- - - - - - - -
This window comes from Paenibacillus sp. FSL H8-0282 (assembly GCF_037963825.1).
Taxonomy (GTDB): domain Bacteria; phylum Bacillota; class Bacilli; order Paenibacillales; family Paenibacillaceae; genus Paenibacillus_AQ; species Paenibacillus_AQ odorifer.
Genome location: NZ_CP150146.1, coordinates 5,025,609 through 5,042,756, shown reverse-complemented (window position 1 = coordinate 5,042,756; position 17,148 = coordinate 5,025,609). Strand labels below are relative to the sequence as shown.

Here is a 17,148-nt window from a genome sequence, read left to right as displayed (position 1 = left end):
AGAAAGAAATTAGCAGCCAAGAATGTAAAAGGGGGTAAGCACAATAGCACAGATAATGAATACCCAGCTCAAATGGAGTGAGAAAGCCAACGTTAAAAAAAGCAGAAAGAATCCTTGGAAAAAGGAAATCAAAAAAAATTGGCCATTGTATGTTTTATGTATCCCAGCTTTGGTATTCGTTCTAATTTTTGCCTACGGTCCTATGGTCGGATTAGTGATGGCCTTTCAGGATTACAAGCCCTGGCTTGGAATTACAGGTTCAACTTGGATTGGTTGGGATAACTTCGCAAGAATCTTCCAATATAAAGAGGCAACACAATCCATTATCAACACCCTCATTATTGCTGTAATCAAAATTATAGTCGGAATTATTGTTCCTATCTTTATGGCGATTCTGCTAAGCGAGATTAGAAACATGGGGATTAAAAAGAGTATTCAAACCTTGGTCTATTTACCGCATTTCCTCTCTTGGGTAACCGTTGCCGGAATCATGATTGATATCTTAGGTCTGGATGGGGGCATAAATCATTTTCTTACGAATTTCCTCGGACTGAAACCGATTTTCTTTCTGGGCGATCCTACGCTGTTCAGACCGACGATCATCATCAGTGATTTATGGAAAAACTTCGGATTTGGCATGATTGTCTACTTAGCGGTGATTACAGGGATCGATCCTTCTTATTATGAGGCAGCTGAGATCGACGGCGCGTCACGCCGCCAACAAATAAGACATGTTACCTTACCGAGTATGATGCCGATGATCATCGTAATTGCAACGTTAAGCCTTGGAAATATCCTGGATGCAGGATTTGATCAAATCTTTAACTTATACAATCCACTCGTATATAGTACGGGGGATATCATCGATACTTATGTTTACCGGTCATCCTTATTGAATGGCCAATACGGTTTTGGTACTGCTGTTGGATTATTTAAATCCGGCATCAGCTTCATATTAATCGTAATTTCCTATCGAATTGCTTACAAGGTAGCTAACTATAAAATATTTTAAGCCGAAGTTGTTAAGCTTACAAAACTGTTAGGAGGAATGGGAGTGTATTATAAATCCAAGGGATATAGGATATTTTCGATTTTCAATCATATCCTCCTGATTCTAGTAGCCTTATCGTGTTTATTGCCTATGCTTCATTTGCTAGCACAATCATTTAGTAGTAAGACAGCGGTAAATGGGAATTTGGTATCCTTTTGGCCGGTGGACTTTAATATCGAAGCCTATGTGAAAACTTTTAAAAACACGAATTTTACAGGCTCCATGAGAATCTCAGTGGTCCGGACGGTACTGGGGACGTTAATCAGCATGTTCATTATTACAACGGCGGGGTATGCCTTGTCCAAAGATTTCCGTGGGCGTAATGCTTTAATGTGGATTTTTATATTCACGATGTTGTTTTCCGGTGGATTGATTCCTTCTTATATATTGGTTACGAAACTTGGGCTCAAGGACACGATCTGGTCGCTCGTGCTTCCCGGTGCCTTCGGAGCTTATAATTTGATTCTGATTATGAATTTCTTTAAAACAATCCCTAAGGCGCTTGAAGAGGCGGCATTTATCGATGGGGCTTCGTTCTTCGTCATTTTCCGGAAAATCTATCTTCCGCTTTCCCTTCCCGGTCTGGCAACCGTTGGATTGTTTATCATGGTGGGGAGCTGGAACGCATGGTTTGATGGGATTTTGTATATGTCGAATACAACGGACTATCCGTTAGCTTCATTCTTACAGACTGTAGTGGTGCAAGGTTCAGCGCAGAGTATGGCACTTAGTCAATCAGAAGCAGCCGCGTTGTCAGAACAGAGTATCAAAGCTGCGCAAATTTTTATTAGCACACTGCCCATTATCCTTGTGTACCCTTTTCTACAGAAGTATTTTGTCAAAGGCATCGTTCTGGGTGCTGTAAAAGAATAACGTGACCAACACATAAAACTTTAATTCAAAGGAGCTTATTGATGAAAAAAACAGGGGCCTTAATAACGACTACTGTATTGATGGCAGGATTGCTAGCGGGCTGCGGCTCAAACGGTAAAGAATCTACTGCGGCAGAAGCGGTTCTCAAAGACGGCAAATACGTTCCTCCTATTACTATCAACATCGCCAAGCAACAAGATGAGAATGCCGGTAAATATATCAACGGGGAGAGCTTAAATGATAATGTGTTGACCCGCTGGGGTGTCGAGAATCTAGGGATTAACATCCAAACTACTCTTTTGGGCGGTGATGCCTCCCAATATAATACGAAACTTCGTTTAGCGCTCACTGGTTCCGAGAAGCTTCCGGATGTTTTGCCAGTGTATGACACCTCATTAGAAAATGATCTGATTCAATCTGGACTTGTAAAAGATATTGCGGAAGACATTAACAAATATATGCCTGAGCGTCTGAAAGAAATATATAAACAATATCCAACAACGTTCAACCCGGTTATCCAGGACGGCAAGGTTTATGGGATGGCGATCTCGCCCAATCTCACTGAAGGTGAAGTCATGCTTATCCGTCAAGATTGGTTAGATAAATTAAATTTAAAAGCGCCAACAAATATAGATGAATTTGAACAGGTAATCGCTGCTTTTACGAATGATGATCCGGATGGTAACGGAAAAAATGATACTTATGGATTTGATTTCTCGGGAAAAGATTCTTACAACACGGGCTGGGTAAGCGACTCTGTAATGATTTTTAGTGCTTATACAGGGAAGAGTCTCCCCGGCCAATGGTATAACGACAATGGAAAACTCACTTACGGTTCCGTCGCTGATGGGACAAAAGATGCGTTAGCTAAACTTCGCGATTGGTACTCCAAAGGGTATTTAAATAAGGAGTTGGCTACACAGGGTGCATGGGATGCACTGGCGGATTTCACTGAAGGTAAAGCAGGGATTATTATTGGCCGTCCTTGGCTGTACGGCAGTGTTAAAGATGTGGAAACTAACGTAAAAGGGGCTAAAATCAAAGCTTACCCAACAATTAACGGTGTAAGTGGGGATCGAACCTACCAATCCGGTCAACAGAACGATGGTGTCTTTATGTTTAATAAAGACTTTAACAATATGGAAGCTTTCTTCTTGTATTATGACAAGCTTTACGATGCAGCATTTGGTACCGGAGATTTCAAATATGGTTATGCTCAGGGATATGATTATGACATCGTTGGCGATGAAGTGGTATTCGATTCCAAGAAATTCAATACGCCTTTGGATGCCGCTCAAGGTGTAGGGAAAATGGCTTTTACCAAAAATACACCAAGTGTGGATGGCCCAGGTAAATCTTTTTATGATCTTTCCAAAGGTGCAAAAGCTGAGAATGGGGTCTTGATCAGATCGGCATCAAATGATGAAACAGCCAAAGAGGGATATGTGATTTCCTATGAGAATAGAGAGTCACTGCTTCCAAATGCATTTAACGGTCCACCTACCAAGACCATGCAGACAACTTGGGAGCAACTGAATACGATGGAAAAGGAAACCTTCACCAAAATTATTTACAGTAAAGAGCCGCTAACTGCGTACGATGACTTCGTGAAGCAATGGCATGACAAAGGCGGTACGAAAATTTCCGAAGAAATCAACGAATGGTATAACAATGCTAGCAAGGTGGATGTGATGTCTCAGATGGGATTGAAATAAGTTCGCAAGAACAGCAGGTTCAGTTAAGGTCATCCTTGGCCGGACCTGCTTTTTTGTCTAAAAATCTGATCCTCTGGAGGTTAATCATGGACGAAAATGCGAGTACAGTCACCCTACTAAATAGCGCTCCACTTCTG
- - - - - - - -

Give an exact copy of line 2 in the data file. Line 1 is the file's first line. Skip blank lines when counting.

Taxonomy (GTDB): domain Bacteria; phylum Bacillota; class Bacilli; order Paenibacillales; family Paenibacillaceae; genus Paenibacillus_AQ; species Paenibacillus_AQ odorifer.